The investigation into Prince’s death has been closed.
The ‘Purple Rain’ hitmaker passed away in April 2016 at the age of 57 after suffering an accidental fentanyl overdose at his Paisley Park home in Minnesota, and two years after his untimely death, the criminal case into whether or not someone was to blame has been closed, with no charges filed.
Carver County attorney Mark Metz said in a statement on Thursday, April 17: "Despite the intensive law enforcement investigation, there is no reliable evidence showing how Prince obtained the counterfeit Vicodin laced with fentanyl, or who else may have had a role in delivering the counterfeit Vicodin to Prince.
"Therefore, without probable cause and no identified suspect, the Carver County Attorney's Office cannot file any criminal charges involving the death of Prince.
“There is no doubt that the actions of individuals around Prince will be criticised, questioned and judged in the days and weeks to come. But suspicions and innuendo are categorically insufficient to support any criminal charges."
The closed case comes after a toxicology report was obtained last month which showed the singer’s body contained an “exceedingly high” concentration of the opiod fentanyl at the time of his death.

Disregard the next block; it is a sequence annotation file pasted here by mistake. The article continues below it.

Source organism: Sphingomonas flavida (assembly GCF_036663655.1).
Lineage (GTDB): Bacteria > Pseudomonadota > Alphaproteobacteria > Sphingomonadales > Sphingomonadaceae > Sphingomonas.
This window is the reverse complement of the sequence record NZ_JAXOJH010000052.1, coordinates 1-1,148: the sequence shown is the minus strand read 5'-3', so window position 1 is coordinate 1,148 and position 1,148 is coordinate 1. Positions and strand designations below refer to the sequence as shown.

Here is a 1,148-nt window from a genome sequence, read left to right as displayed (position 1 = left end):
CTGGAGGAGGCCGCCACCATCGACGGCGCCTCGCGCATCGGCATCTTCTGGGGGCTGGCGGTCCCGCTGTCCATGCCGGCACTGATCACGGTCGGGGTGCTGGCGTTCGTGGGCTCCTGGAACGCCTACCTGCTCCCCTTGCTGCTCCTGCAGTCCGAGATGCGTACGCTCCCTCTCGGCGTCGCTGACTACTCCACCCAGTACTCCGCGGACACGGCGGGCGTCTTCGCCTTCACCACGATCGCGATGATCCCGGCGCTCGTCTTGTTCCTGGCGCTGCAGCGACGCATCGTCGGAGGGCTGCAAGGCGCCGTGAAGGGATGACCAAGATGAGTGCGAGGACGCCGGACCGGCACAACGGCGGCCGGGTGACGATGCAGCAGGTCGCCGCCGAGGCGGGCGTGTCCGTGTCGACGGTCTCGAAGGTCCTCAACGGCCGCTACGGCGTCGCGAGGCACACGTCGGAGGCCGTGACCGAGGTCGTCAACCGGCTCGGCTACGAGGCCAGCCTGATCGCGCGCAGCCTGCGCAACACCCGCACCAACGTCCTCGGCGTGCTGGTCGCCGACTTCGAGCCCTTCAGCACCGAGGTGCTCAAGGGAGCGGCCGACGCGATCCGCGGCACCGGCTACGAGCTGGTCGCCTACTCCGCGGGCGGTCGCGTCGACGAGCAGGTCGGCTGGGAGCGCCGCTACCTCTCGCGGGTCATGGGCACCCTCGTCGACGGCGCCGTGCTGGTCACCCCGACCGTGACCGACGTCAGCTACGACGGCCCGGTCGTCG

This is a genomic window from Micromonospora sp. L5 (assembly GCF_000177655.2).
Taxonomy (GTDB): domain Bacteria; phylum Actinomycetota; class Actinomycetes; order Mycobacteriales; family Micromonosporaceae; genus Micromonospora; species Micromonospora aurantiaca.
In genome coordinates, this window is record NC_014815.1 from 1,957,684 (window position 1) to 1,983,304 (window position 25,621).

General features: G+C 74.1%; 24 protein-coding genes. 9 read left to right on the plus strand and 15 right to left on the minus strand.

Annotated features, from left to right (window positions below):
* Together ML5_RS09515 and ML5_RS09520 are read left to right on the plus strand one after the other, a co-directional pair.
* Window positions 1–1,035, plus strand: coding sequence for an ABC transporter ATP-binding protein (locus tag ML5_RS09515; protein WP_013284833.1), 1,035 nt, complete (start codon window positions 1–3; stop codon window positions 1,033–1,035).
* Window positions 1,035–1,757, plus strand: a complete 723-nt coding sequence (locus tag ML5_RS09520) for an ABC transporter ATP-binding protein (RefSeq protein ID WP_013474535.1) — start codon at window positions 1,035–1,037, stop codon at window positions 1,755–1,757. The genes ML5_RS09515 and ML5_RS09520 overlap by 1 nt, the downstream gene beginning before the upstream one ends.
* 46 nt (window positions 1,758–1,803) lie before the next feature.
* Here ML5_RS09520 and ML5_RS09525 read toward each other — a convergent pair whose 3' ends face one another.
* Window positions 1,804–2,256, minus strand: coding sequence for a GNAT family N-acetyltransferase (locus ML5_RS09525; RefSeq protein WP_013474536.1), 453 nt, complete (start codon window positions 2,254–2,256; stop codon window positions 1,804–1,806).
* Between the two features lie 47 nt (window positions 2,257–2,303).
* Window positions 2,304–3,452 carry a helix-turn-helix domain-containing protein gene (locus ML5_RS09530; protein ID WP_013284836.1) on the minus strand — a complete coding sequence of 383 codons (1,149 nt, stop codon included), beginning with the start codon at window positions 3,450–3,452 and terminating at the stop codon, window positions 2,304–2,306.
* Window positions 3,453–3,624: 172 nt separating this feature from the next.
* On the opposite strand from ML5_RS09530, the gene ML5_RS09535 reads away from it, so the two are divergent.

Meanwhile, Fleetwood Mac singer Stevie Nicks - who was close friends with Prince - hinted last year that the ‘Little Red Corvette’ hitmaker may have “purposefully” overdosed.
She said: "I don't know in my heart of hearts whether he just took too much. Or did he purposefully take too much? Did he accidentally take too much?”
The 69-year-old music icon believes Prince was "isolated" as he had no children following the death of his son Ahmir a week after his birth in 1996, and no partner.
Stevie added: "When you get to be our age - and he was younger than me - and you're like 'I'm not making hit records any more ... I'm not able to really tour any more because of my health ...' You're not married, you don't have children ... you don't hang out with a bunch of people because you're really an isolationist."